Europe court confirms multiple rights violations by police during 2013 Ukraine protests
Ввласенко, CC BY-SA 3.0 , via Wikimedia Commons
Europe court confirms multiple rights violations by police during 2013 Ukraine protests

The European Court of Human Rights (ECHR) Thursday unanimously held that there had been multiple violations of the European Convention on Human Rights during the 2013-14 Maidan protests in Kyiv and other Ukrainian cities that led to the removal and flight of President Viktor Yanukovych. The court gave judgments in five cases having a total of 38 applicants who were either present at or played a role in the protests. They had all faced the police or non-State agents under police control (or titushky) and alleged police brutality, unjustified detention, and the denial of their right to protest.

The court found multiple violations of Articles 3 (prohibition of torture and inhuman and degrading treatment), 5 (right to liberty and security) and 11 (freedom of assembly and association) of the Convention. It also found single violations of Articles 2 (right to life) and 8 (right to respect for private and family life).

The court said that law enforcement officials had used “excessive and sometimes brutal force” against peaceful protesters, resulting in the escalation of violence. It particularly noted the use of stun grenades, tear gas and plastic bullets for crowd control or dispersal. Many protestors at the Maidan vigil were beaten to the point of losing consciousness. The court said that such interference in the enjoyment of the right to freedom of assembly was “disproportionate and unwarranted in a democratic society” and discouraged participation in open political debate.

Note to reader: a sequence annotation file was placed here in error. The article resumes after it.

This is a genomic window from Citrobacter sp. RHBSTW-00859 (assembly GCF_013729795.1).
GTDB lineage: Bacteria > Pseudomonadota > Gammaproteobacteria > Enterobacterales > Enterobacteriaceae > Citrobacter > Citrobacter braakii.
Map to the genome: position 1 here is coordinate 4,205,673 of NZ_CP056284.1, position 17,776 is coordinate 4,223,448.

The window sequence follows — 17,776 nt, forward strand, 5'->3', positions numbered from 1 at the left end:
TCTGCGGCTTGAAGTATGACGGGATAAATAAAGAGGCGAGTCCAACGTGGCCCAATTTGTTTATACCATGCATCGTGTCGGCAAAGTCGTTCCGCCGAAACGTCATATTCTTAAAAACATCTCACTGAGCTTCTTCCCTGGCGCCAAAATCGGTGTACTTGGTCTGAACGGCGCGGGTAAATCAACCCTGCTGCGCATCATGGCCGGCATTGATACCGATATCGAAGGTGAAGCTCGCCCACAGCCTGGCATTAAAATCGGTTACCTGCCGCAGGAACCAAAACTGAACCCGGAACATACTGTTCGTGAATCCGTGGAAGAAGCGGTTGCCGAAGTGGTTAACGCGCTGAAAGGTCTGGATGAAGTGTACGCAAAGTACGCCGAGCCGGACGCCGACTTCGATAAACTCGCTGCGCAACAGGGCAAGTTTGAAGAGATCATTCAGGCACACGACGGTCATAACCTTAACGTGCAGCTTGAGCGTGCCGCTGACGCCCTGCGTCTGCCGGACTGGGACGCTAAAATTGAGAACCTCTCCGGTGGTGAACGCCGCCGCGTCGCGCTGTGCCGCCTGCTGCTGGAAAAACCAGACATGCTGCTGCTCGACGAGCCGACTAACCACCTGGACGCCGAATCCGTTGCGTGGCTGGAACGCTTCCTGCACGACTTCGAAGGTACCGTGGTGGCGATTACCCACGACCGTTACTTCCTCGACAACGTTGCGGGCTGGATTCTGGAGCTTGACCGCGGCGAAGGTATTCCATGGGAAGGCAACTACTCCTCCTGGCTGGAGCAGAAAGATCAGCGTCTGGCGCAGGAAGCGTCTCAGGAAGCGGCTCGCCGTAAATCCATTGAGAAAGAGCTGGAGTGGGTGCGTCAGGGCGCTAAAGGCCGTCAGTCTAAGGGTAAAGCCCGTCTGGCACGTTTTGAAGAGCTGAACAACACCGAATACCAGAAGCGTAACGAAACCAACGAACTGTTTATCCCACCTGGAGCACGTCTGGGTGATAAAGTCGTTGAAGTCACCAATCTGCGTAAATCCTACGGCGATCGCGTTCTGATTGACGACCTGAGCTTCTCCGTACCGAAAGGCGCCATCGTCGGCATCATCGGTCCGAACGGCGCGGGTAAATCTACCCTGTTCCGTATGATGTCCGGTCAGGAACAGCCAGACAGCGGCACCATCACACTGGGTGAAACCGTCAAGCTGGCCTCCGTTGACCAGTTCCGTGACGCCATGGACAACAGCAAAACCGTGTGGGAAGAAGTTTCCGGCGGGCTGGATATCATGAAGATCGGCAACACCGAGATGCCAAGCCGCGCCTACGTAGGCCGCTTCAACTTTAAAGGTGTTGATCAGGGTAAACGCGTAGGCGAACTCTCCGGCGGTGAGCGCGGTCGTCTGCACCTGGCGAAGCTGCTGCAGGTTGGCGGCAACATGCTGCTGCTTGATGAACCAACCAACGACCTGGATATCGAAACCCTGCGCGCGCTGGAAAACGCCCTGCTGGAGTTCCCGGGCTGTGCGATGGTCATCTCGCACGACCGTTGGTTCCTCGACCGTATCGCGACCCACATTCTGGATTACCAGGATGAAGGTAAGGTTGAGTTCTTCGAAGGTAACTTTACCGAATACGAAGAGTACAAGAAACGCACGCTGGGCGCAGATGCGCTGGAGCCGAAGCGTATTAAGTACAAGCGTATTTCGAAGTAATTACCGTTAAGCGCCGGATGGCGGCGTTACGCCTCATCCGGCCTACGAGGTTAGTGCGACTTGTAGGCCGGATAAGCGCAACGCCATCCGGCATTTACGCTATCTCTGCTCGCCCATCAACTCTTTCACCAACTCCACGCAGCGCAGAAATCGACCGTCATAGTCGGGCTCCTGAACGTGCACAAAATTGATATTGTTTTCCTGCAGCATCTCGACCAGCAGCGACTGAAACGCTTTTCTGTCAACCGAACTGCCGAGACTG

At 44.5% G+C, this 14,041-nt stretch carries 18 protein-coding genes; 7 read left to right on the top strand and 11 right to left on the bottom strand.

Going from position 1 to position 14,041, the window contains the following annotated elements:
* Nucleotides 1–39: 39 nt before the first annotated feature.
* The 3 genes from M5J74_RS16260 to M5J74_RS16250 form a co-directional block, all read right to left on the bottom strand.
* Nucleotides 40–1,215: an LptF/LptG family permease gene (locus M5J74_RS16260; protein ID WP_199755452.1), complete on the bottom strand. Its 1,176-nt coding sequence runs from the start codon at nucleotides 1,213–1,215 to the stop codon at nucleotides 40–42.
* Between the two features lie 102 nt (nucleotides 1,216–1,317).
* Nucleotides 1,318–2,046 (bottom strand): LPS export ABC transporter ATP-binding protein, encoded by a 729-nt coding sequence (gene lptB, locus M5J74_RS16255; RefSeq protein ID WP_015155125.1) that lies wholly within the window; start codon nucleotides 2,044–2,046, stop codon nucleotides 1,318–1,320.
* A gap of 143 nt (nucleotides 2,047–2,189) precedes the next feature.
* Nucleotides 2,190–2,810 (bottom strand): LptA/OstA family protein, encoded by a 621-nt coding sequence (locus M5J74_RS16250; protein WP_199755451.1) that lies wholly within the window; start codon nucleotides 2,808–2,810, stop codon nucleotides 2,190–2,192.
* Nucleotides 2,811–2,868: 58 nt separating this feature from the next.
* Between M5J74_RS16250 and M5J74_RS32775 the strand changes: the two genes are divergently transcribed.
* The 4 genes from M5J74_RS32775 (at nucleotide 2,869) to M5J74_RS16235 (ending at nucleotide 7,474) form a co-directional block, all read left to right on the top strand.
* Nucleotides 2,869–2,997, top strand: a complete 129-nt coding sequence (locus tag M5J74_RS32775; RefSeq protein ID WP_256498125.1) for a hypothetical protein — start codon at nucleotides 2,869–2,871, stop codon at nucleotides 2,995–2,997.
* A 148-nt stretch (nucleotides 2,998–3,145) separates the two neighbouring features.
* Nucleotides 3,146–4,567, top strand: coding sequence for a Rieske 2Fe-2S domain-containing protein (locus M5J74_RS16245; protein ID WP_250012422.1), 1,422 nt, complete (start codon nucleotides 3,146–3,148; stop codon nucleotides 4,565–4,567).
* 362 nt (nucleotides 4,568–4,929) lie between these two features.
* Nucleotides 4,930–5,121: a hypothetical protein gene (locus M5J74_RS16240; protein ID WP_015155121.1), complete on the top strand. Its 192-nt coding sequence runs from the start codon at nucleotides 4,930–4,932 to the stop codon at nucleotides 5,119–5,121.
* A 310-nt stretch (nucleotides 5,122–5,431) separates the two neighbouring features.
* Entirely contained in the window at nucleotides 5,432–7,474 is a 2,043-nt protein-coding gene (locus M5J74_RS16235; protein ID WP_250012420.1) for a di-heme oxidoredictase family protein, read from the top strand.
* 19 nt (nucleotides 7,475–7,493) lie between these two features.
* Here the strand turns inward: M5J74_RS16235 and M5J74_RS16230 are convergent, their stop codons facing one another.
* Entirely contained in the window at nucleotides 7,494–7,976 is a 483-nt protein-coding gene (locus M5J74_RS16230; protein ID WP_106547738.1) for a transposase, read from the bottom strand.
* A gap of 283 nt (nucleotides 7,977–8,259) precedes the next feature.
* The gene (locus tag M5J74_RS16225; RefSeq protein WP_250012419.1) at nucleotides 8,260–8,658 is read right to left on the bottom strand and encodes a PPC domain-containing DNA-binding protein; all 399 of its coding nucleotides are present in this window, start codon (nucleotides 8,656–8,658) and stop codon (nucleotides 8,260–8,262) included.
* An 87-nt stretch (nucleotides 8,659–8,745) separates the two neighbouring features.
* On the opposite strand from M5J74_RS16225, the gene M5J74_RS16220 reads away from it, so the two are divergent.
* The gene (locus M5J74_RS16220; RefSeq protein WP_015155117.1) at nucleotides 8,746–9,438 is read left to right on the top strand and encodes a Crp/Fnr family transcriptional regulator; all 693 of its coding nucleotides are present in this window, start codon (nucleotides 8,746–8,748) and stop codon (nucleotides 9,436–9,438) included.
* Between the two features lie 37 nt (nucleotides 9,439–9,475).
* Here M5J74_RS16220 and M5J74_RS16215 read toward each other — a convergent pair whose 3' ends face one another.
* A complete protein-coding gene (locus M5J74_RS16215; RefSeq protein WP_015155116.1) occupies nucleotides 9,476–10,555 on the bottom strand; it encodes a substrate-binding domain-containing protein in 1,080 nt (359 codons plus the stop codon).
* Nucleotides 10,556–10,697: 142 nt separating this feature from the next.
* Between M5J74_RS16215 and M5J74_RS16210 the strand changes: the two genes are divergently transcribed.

The court noted that “much of the ill-treatment had been a deliberate strategy on the part of the authorities.” Investigation is still pending in many cases of alleged abuse by authorities such as police officers and judges, and the State has failed to investigate adequately or expediently.

The conduct of law enforcement officials during the protests and the failure of the Ukrainian State to thereafter establish an “independent and effective mechanism” for investigation of crimes had led to multiple violations of the Convention. The ECHR held Ukraine liable to pay pecuniary and non-pecuniary damages to some of the applicants, as well as costs and expenses as set out in the judgments.